providing a low Test Mode Select input to the TAP controller prior to a falling edge of a clock signal while in an UPDATE state.
7. The method recited in claim 6, wherein transitioning the TAP controller further comprises:
providing the TAP controller with a Test Mode Select input having the following bit pattern for a consecutive series of rising edges of clock signals: a plurality of lows, high, a plurality of lows, high, high.
8. The method recited in claim 6, wherein transitioning the TAP controller further comprises:
providing the TAP controller with a Test Mode Select input having the following bit pattern for a consecutive series of rising edges of clock signals: low, high, low, high, high.
9. An apparatus for conducting a boundary scan test, the apparatus comprising:
at least one Test Access Port (TAP) controller; and
means for transitioning the TAP controller when ground bounce occurs during a boundary scan test, the transitioning means configured to transition the TAP controller from first, second, and third undetermined controller states induced by ground bounce to a determined controller state to recover the TAP controller from the ground bounce, thereby allowing the boundary scan test to resume when the TAP controller is recovered from the ground bounce.
10. The apparatus recited in claim 9, wherein the transitioning means further comprises:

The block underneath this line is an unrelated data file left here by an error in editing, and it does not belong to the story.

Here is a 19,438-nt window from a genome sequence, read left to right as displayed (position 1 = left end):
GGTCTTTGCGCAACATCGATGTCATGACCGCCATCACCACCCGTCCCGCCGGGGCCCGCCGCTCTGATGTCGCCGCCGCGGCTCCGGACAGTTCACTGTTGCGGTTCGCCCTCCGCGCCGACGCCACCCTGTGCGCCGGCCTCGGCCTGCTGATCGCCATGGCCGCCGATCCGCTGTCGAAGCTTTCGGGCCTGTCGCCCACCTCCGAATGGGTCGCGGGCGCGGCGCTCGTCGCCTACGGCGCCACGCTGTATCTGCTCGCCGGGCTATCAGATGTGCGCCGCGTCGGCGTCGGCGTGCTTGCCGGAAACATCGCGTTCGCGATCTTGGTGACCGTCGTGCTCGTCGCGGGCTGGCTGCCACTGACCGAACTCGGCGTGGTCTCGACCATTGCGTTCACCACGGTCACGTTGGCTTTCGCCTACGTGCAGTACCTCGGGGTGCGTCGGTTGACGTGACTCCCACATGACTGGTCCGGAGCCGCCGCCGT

means for providing the TAP controller with a low Test Mode Select input prior to a falling edge of a clock signal while in an update state.
11. The apparatus recited in claim 10, wherein the determined controller state is an UPDATE-DR state.
12. The apparatus recited in claim 11, wherein the first, second, and third undetermined controller states are selected from the group of states consisting of an UPDATE state, a RUN-TEST/IDLE state, a SELECT-DR-SCAN state, and a CAPTURE-DR state.
13. The apparatus recited in claim 9, wherein the first, second, and third undetermined controller states include an UPDATE state, a RUN-TEST/IDLE state, and SELECT-DR-SCAN state.
14. The apparatus recited in claim 13, wherein the transitioning means further comprises:
means for providing the TAP controller with a Test Mode Select input having the following bit pattern for consecutive series of rising edges of clock signals: low, high, low, high, high.
15. The apparatus recited in claim 9, wherein the transitioning means is further configured to transition the TAP controller from a fourth undetermined controller state induced by ground bounce to the determined controller state, and wherein the first, second, third, and fourth controller states include an UPDATE state, a RUN-TEST/IDLE state, a SELECT-DR-SCAN state, and a CAPTURE-DR state.
16. The apparatus recited in claim 15, wherein the transitioning means further comprises:
means for providing the TAP controller with a Test Mode Select input having the following bit pattern for a consecutive series of rising edges of clock signals: a plurality of lows, high, a plurality of lows, high, high.
17. A testing circuit comprising: